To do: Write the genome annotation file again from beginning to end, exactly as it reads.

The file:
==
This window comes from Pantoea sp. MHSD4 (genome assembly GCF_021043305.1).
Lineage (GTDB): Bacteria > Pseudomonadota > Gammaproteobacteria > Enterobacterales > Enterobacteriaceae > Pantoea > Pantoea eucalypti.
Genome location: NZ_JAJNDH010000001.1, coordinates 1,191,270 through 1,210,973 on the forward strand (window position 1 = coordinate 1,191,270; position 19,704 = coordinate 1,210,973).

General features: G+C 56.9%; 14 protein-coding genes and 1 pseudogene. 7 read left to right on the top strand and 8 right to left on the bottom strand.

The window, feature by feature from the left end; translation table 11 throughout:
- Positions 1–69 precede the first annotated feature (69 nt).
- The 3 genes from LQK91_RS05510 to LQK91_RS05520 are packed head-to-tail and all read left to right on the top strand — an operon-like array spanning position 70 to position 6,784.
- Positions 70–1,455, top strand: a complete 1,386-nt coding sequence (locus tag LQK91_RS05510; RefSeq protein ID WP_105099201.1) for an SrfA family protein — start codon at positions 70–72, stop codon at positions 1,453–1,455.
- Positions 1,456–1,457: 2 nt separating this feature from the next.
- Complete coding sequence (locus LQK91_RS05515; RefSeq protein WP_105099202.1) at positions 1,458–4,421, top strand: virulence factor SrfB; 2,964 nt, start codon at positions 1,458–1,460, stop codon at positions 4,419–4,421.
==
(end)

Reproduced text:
This window comes from Pantoea sp. MHSD4 (genome assembly GCF_021043305.1).
Lineage (GTDB): Bacteria > Pseudomonadota > Gammaproteobacteria > Enterobacterales > Enterobacteriaceae > Pantoea > Pantoea eucalypti.
Genome location: NZ_JAJNDH010000001.1, coordinates 1,191,270 through 1,210,973 on the forward strand (window position 1 = coordinate 1,191,270; position 19,704 = coordinate 1,210,973).

General features: G+C 56.9%; 14 protein-coding genes and 1 pseudogene. 7 read left to right on the top strand and 8 right to left on the bottom strand.

The window, feature by feature from the left end; translation table 11 throughout:
- Positions 1–69 precede the first annotated feature (69 nt).
- The 3 genes from LQK91_RS05510 to LQK91_RS05520 are packed head-to-tail and all read left to right on the top strand — an operon-like array spanning position 70 to position 6,784.
- Positions 70–1,455, top strand: a complete 1,386-nt coding sequence (locus tag LQK91_RS05510; RefSeq protein ID WP_105099201.1) for an SrfA family protein — start codon at positions 70–72, stop codon at positions 1,453–1,455.
- Positions 1,456–1,457: 2 nt separating this feature from the next.
- Complete coding sequence (locus LQK91_RS05515; RefSeq protein WP_105099202.1) at positions 1,458–4,421, top strand: virulence factor SrfB; 2,964 nt, start codon at positions 1,458–1,460, stop codon at positions 4,419–4,421.